Copy number variation of KIR genes influences HIV-1 control

Kimberly Pelak, Anna C. Need, Jacques Fellay, Kevin V. Shianna, Sheng Feng, Thomas J. Urban, Dongliang Ge, Andrea de Luca, Javier Martinez-Picado, Steven M. Wolinsky, Jeremy J. Martinson, Beth D. Jamieson, Jay H. Bream, Maureen P. Martin, Persephone Borrow, Norman L. Letvin, Andrew J. McMichael, Barton F. Haynes, Amalio Telenti, Mary CarringtonDavid B. Goldstein, Galit Alter*

*Corresponding author for this work

Research output: Contribution to journalArticlepeer-review

118 Scopus citations


A genome-wide screen for large structural variants showed that a copy number variant (CNV) in the region encoding killer cell immunoglobulin-like receptors (KIR) associates with HIV-1 control as measured by plasma viral load at set point in individuals of European ancestry. This CNV encompasses the KIR3DL1-KIR3DS1 locus, encoding receptors that interact with specific HLA-Bw4 molecules to regulate the activation of lymphocyte subsets including natural killer (NK) cells. We quantified the number of copies of KIR3DS1 and KIR3DL1 in a large HIV-1 positive cohort, and showed that an increase in KIR3DS1 count associates with a lower viral set point if its putative ligand is present (p = 0.00028), as does an increase in KIR3DL1 count in the presence of KIR3DS1 and appropriate ligands for both receptors (p = 0.0015). We further provide functional data that demonstrate that NK cells from individuals with multiple copies of KIR3DL1, in the presence of KIR3DS1 and the appropriate ligands, inhibit HIV-1 replication more robustly, and associated with a significant expansion in the frequency of KIR3DS1+, but not KIR3DL1+, NK cells in their peripheral blood. Our results suggest that the relative amounts of these activating and inhibitory KIR play a role in regulating the peripheral expansion of highly antiviral KIR3DS1+ NK cells, which may determine differences in HIV-1 control following infection.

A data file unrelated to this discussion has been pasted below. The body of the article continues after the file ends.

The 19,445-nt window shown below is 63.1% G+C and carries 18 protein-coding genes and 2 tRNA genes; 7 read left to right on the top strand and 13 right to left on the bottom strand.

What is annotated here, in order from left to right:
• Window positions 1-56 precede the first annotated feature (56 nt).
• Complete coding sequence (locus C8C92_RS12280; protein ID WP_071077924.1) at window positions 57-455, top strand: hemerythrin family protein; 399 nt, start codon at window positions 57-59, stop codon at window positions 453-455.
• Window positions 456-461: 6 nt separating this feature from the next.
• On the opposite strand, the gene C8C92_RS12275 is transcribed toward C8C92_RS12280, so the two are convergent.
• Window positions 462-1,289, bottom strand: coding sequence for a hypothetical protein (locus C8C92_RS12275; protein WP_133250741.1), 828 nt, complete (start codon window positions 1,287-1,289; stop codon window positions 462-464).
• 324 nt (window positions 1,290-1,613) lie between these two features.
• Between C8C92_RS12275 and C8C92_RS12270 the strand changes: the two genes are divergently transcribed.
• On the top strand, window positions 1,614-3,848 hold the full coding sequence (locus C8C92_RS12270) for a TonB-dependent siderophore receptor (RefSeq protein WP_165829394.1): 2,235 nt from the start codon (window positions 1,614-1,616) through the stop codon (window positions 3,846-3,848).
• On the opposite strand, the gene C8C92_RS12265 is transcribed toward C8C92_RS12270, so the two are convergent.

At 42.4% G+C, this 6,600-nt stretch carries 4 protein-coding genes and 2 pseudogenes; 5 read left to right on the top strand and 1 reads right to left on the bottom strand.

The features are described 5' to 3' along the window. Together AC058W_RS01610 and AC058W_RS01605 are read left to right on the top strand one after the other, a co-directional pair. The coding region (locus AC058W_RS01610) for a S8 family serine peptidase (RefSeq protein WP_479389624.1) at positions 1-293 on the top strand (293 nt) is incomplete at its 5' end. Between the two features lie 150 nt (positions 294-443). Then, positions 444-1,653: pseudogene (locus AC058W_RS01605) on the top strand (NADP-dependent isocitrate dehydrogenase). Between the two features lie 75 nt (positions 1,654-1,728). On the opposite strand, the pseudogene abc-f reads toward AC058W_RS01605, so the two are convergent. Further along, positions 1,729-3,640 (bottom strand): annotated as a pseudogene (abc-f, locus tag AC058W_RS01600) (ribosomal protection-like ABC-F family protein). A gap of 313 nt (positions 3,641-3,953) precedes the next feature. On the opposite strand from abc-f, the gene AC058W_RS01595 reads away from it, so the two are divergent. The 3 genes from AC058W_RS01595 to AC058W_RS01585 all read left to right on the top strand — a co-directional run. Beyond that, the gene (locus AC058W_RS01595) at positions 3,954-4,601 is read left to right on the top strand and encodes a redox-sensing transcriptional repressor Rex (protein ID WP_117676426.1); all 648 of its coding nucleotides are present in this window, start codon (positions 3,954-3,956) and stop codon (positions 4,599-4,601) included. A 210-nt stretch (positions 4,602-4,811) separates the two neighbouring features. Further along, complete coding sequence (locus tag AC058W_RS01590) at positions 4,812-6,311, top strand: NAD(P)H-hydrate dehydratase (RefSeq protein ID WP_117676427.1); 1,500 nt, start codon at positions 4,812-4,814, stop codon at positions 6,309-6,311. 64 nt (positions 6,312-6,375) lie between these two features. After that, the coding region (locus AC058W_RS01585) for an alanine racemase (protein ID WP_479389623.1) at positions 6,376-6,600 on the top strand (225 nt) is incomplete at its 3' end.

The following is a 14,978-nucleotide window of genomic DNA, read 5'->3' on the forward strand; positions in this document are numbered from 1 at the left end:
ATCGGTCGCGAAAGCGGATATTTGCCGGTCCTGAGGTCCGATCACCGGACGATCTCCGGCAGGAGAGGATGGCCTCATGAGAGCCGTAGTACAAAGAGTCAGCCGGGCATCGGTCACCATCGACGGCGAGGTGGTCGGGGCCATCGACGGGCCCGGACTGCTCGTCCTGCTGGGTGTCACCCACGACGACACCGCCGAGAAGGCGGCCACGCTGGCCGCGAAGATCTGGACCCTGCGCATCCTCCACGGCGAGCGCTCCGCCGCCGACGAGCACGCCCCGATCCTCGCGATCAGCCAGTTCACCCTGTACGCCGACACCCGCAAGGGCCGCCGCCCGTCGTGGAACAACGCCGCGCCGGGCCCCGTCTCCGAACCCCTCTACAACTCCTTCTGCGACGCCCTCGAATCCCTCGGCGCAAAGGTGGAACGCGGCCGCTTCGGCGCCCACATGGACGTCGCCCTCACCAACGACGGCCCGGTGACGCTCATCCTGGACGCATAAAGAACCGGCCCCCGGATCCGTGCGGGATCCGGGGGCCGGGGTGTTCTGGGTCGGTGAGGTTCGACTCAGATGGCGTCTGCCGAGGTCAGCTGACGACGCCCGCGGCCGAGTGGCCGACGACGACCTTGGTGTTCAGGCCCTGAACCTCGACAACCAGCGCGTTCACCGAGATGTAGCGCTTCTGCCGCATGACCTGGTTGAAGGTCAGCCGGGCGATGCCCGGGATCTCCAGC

Original languageEnglish (US)
Article numbere1001208
JournalPLoS biology
Issue number11
StatePublished - Nov 2011

ASJC Scopus subject areas

  • Neuroscience(all)
  • Biochemistry, Genetics and Molecular Biology(all)
  • Immunology and Microbiology(all)
  • Agricultural and Biological Sciences(all)


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